Disciple All Nations

Enhancing On-going Ministry Through Equipping, Encouraging, and Interceding

Making the Best of a Name

For the last two decades and more, we have lived on Rota Circle.  I have told many people that all the streets in our neighborhood have Spanish names, and in Spanish Rota means circle, so we lived on Circle Circle.  I was assuming that to be true.  It made sense to me – rotator, rotary, rotunda, Rota, etc.  Last week we had a friend from Mexico visiting with us and when I told her we lived on Circle Circle, she laughed.  Then she explained to me that in Spanish, Rota meant broken or wrecked.  I looked it up.  She was correct.  We do not live on Circle Circle, we live on Wrecked Circle.  How depressing!  How embarrassing. Why would anyone name a street after a something that was broken or wrecked?  Names are important.  They represent an image. They allow people to make quick judgements. When God created man, he gave him the name Adam, and one of the first jobs he gave Adam was to give names to everything put under his care. The writer of Proverbs said, “A good name is to be chosen rather than great riches” (Proverbs 22:1). Even Confucius said, “If names are not correct, language will not be in accordance with the truth of things.” I didn’t name my street, even though I tried to translate it, but I need to make the best of it.  Any names in your life of which you need to make the best?

Retirement – Again

When I retired from the faculty of Southwestern Baptist Seminary in 2007, I said to anyone who would listen, ”I’m retiring from a position, not from a calling.”  Since then, one of the things that has kept me busy fulfilling my calling is serving as “Spiritual Life and Leadership Mentor” for the WestCoast Baptist Association (metro Vancouver and Vancouver Island, B.C., Canada).  Now, due to a combination of age, health issues, family concerns, and decreasing financial resources related to Disciple All Nations, Inc. (from which all my ministry travel is paid), it is time to retire . . . again.  Once again, I am retiring from a position, not from a calling.  I frequently said to my students, “The word ‘retirement’ is not in the Bible.”  I’ll never forget the day a student brought me some new translation (more likely a paraphrase) that I had not seen before and showed me the word “retirement” in the Old Testament.  However, it related to the retirement of the Temple Prostitutes, but it was there.  So, I had to adjust my comment to say. Depending on your translation (or paraphrase), the word “retirement is not in the Bible.”  Either way, even if the word is there, the call of God has no such retirement date.  So, I will keep on preaching, teaching, traveling, writing, mentoring, serving, etc. as circumstances and finances allow. My current guide passage is Psalm 71:17-18 – “O God, You have taught me from my youth; and to this day, I declare Your wondrous works. Now also when I am old and grayheaded, O God, do not forsake me, until I declare Your strength to this generation, your power to everyone who is to come.”

Sent Out

Willie Nelson wrote it and often sings it – “On the road again. Just can’t wait to get on the road again.” This past weekend, I took my first flight in almost two years, for a wonderful weekend of ministry in Rapid City, South Dakota – speaking to Church Planters on Friday night; leading a “Prayer-Shaped Disciple” conference with church leaders on Saturday; and preaching Sunday morning at Christ Church for my long-time friend, Garvon Golden.  Even though I’ve preached almost every Sunday since the beginning of the COVID Pandemic, I have done so within driving distance from home. Maybe it’s just me, but there is something about getting on an airplane that makes me feel more “sent out.”  The disciples had no such mode of transportation when they were repeatedly “sent out” by Jesus (Matthew 22:3-4; Luke 10:1), yet there seemed to be something special with being sent vs. their daily walk with Him. If God choses for you to do all of your ministry near home, so be it.  However, if God sends you out, and you choose to stay at home, that is called disobedience.  As long as God sends, I will go.  How about you?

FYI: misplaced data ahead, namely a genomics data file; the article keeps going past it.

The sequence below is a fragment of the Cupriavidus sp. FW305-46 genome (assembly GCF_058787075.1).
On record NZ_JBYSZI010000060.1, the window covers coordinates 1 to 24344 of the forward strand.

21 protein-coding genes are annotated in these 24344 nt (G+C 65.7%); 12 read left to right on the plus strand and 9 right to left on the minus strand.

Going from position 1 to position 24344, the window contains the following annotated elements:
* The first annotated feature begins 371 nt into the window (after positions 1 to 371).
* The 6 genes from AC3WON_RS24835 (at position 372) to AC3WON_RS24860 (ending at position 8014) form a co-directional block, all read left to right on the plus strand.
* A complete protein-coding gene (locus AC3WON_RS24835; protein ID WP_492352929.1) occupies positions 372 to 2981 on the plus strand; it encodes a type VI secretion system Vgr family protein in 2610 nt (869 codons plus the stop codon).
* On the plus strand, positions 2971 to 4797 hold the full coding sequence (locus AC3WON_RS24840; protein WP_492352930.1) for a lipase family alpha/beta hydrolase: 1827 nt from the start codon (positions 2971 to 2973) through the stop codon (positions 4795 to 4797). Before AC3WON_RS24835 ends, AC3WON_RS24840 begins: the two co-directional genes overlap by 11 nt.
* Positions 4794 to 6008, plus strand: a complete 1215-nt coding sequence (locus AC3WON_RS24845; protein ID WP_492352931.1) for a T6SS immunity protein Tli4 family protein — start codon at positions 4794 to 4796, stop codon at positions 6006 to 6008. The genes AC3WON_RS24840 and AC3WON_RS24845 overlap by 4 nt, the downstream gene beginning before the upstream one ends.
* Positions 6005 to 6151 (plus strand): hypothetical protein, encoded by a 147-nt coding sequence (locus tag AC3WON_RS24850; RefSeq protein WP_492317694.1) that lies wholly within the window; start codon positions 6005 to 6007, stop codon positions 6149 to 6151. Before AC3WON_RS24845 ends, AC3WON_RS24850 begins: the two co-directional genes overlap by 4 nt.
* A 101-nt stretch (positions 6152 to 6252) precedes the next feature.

Considering Heaven, but Not Yet

I’ve finally reached that age – that age, where friends my age are dying.  I’ve lost several over the past few months, another last week.  Actually, I have not lost them.  I know exactly where they are.  With each new pain and with every visit with a doctor or specialist, I realize that my time of joining my friends is not far away, and their passing, makes heaven look even more attractive.   One of my favorite writers was Lewis Grizzard, who was a columnist for the Atlanta Constitution-Journal when we lived in Georgia.  I loved his book titles as much as the contents.  One favorite title was, “Elvis is Dead, and I Don’t Feel so Good Myself.” I understand. But here is some good news – “Precious in the sight of the Lord is the death of His saints“ (Psalm 116:15). All my life, I have sought to please God.  It is comforting to know that when the end comes, I will still be “precious” and pleasing to Him. But for a while longer, I prefer that my trips to the cemetery be driving behind the hearse.


Meeting Half-Way

A friend in another town, and I, had trouble agreeing on where to meet for lunch.  I was offering to drive to his town, and he was, likewise, offering to drive to mine.  Finally, we agreed on meeting at a well-known restaurant, located half-way between our two towns.  At least we were biblical in our decision.  I have often wondered if we have presented an incorrect picture of the prodigal son returning home.  At least, my image has always been of the Father sitting on the front porch looking down the road in hopes he might see the young prodigal returning home.  Perhaps, when scripture says, “when he was still a great way off, his father saw him” Luke 15:20) it was the father, who, in the fullness of time, had begun traveling down that road toward the wayward son, and they met somewhere on that road.  After all, long before Jesus shared that story, God said, “Return to Me . . . and I will return to you.” (Zechariah 1:3).  If you have ever sensed you were far from God, start moving toward Him.  He might meet you, half-way.